IT’S a tricky place, the moral high ground. Hard to reach, harder to hold.

“I have constituents who didn’t get to say goodbye to loved ones; families who could not mourn together; people who didn’t visit sick relatives because they followed the guidance of the government.

“I cannot in good faith tell them they were all wrong and one senior advisor to the government was right.”

So wrote Douglas Ross in his resignation statement from the Scotland Office in May 2020. He bade farewell after just six months as a junior minister over the Dominic Cummings affair - the only minister to quit over it.

The Prime Minister’s former henchman had just insisted he’d driven to Barnard Castle to test his eyesight, not long after fleeing from London to Durham with his family during the first Covid lockdown.

It was too much for Mr Ross, and he tweeted out his letter to say why.

Note that Mr Cummings, although his explanation stank, was never fined by the police. There was no questionnaire equivalent to an interview under caution, no fixed penalty, no report lurking in the background accusing him of sloppy leadership and allowing a drinking culture to develop in Downing Street.

But there was a national outrage, and there too was Mr Ross saying his “first duty” was to his Moray constituents.

Those same constituents haven’t lost any fewer loved ones to Covid since then. They haven’t mourned less, or been unable to visit fewer relatives in care.

They still can’t square their sacrifices for the common good with the actions taken at the top of the UK Government for personal convenience and fun.

Rather, the passage of time will only have added to the burdens and woes of Mr Ross’s constituents. However their MP operates on a different level.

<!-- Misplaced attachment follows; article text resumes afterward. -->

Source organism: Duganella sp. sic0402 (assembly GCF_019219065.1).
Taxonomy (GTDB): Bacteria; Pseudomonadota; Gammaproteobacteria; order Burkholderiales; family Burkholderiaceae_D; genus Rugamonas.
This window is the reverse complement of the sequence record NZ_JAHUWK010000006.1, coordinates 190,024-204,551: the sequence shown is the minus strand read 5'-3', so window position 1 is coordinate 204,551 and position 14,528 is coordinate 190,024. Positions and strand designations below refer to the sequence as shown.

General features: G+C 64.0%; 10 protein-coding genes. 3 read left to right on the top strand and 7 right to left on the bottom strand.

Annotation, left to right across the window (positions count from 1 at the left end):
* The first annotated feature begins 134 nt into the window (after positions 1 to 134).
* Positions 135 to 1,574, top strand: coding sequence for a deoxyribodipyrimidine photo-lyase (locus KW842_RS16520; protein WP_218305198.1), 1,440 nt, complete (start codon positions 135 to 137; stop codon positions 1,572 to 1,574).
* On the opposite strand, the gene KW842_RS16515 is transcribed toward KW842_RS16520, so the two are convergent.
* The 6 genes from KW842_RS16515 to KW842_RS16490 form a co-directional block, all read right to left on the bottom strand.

After taking the moral high ground in 2020, it stood him in good stead when he became Scottish Tory leader weeks later.

A leader of principle, said the Tory spin machine. Stood his ground on Cummings.

That same cussed streak was to the fore this January, when Mr Ross called for Mr Johnson to go over partygate.

“I am in the position now where I don’t think he can continue as leader of the Conservatives,” he said at the time. “It’s a breach of the guidance. It’s a breach of the rules... It’s also breaking the law.” Most of his MPs and MSPs eagerly supported him.

But that, of course, was when Mr Johnson looked on the skids.

By early March, a stronger PM had persuaded enough Tory MPs that Ukraine had made him indispensable, and Mr Ross reckoned he’d better kiss and make up.

His constituents were no longer first, but had to be weighed in the balance.

The scales which had been so decisively in favour of Mr Johnson’s exit they seemed nailed to the bench now miraculously tipped in the other direction.

Mr Ross withdrew his no confidence letter, said partygate should be “put on pause while there is a war in Europe”, and welcomed Mr Johnson to the Scottish Conservative conference in Aberdeen.